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Five Female Writers Who Changed The Course Of Chicago Literary History

By Maggie Hellwig in Arts & Entertainment on Mar 8, 2012 10:00PM

2012_3_8_top5womenwriters_small.jpg March is Women's History Month; for 31 days we celebrate the women who have made our employment, the oration of our opinions, and our lifestyles possible.

When it comes to contemporary authors, there's plenty of strong female voices in Chicago. This wasn't always the case. Women have had to fight for their spot in society at the very least, and still are still presented with threats against their equal rights in today's political mess. The Christine Sneeds and Audrey Niffeneggers of Chicago can thank plenty of individuals for their publications, but here are a list of five Chicago ladies who paved the way for their success.

Harriet Monroe (1860-1936)

Poets of Chicago and the world in general can thank Miss Harriet Monroe for the work championing the genre. Monroe was the founder and editor of Poetry: A Magazine of Verse. After gaining some popularity as poet and freelancer for The Tribune, she became increasingly agitated over the lack of recognition—and funding—for poets. And so, in 1912, Monroe reached out to 100 head honchos in Chicago to pay for a subscription to her new poetry magazine. With this money, Poetry was launched. Its success was colossal in the genre: poets such as Ezra Pound, T.S. Elliot, and Carl Sandburg were all edited at one time or another by Monroe, and it was her support that ensured the longevity of their reputations.

Ida B. Wells (1862-1931)

Ida Wells is Chicago's First Lady of Civil Rights, and a pivotal player in the the Women's Suffrage Movement, Wells' influence was cast through the power of journalism. She dove straight into investigation and exploitation of lynching in the U.S. with her pamphlets: Southern Horrors: Lynch Law in All Its Phases and A Red Record. In 1893 she and Frederick Douglass, among several others, organized a boycott against the World's Columbian Exposition, arguing that the Exposition did not work with the black community to fairly display African American life. They distributed their pamphlet, Reasons Why the Colored American Is Not Like the Columbian Exposition, in protest. The list of Wells' articles and documentation is endless, but the influence remains: she asserted herself within Chicago's windy politics, and made it an easier place for the rest of us women to do so.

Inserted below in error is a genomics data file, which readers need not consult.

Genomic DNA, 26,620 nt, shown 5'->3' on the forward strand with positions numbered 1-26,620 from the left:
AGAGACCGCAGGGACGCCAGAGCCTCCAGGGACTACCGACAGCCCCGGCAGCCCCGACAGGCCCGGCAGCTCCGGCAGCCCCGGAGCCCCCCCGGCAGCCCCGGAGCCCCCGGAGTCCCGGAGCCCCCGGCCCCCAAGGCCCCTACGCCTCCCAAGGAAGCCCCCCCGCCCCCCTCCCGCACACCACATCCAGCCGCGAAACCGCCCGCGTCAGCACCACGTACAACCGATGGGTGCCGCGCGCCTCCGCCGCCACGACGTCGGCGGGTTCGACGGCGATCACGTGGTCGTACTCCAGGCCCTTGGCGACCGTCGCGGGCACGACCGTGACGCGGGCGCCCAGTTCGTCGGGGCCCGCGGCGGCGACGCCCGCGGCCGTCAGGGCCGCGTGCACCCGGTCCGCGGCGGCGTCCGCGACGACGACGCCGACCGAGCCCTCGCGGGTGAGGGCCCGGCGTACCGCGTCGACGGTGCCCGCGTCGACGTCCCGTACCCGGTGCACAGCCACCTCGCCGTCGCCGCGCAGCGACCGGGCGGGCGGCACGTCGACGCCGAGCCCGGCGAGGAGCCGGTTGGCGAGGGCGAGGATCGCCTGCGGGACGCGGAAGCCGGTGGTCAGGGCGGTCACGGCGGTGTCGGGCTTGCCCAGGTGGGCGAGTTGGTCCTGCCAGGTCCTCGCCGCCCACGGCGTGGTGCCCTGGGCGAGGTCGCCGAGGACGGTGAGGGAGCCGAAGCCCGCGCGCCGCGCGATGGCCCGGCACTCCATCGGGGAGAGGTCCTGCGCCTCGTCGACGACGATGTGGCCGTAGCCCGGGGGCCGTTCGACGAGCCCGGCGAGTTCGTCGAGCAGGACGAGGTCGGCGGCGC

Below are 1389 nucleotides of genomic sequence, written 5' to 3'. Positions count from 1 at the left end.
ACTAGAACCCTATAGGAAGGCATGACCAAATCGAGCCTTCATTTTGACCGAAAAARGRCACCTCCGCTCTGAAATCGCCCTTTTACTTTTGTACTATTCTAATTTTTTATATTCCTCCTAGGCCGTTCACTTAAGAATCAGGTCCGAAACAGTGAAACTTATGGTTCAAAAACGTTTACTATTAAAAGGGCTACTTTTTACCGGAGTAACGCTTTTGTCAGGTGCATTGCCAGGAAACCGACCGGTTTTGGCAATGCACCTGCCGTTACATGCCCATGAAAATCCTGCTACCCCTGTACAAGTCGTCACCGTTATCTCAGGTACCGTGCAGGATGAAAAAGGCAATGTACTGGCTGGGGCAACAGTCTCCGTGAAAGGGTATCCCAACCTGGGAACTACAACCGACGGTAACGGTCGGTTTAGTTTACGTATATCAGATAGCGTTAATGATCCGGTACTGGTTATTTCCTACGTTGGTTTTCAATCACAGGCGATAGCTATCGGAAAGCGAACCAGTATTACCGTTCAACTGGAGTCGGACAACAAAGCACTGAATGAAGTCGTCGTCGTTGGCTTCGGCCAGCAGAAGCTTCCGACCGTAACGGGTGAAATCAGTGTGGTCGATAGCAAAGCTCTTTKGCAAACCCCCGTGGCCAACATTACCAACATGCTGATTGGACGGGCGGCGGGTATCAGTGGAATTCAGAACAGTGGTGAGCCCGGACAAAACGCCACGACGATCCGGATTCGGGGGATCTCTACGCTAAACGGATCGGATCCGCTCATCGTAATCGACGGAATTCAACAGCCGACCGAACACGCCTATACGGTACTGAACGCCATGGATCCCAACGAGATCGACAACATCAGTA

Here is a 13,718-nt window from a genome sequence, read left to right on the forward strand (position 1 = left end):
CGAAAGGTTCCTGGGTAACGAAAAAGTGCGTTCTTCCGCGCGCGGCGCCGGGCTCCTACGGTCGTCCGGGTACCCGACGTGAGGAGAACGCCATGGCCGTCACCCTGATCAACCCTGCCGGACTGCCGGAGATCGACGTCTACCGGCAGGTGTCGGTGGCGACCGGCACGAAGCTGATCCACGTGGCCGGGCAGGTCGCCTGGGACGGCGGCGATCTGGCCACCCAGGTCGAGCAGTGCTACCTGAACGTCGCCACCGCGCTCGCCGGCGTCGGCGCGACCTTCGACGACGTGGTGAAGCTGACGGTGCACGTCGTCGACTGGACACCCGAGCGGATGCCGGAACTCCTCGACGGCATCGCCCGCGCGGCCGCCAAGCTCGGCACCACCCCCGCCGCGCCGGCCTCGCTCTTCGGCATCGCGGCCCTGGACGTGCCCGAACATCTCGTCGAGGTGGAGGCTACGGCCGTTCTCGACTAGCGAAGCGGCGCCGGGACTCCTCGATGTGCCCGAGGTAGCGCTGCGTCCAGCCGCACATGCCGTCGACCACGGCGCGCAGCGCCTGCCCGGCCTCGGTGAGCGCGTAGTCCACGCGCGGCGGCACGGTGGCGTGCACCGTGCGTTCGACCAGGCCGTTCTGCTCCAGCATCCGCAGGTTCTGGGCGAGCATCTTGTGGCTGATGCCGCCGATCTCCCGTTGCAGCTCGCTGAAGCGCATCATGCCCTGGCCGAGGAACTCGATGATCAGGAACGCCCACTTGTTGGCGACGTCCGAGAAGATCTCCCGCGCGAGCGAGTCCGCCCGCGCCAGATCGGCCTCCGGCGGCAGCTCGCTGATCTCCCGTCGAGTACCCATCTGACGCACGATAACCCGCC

Lorraine Hansberry (1930-1965)

The play A Raisin in the Sun is how you know Lorraine Hansberry's name. The first Broadway play written by an African American woman, Hansberry raised the money herself to place the play in the Ethel Barrymore Theater. The play was later adapted into a musical titled simply Raisin, which won the Tony Award for Best Musical in 1973. And let us not forget the classic film starring Mr. Sydney Poitier in 1961. Her talent as a supreme playwright, and one with such social significance, greatly predates many current female writers. Another fact about Hansberry, one which wasn't discussed in our High School English courses, was her sexuality. Lorraine was a member of the first notable lesbian political organization: Daughters of Bilitis. She also had correspondence with several lesbian journals, and contributed to D.O.B.'s own journal The Ladder. In addition to her contribution to the literary community, Hansberry also may have been one of the first females of color to contribute openly to the LGBT society as well.

Gwendolyn Brooks (1917-2000)

Gwendolyn Brooks had an enormous breadth of experience and work as a poet. The first African American author to be awarded a Pulitzer Prize for her book Annie Allen, Brooks is probably best known for her first collection of poetry: A Street in Bronzeville. Both of these collections took snapshots of the urban poor, especially the disposition of women. Along with many more collections of poetry, she also published a novel called Maud Martha and two volumes of autobiography. Brooks was very outspoken, and supportive, of black literature. She believed publishing companies were quick to glaze over writers of color, due to their hesitation to promote the population. In the 1960s, she switched from publishing house Harper & Row to the African American run Broadside Press. Later in life, Brooks was appointed as the poetry consultant to the Library of Congress. She graciously accepted the position, the first woman of color to hold this specific honor.

Sandra Cisneros (1954-present)

While certainly not the least prominent of our crew, Sandra Cisneros is the most contemporary on our list. She, makes our list due to her influence on Chicana literature and her elaborate depiction of the Latin American population in Chicago. Cisneros is best known for her novel The House on Mango Street, inspired by her childhood with her six brothers and parents in Humboldt Park. The characters in her novels often are females struggling with not only their national identity, but their place as a female within society. Cisneros has received many, many awards for her writing, but she also founded the Macondo Foundation in 1998, which provides workshops for socially conscious writers. She also established the Alfredo Cisneros Del Moral Foundation, named in memory of her father, in 2000--the foundation awards very talented writers in Texas. While she no longer lives among us in Chicago, Cisneros continues to promote education, literacy, and a dedication to writing for with social purpose in San Antonio.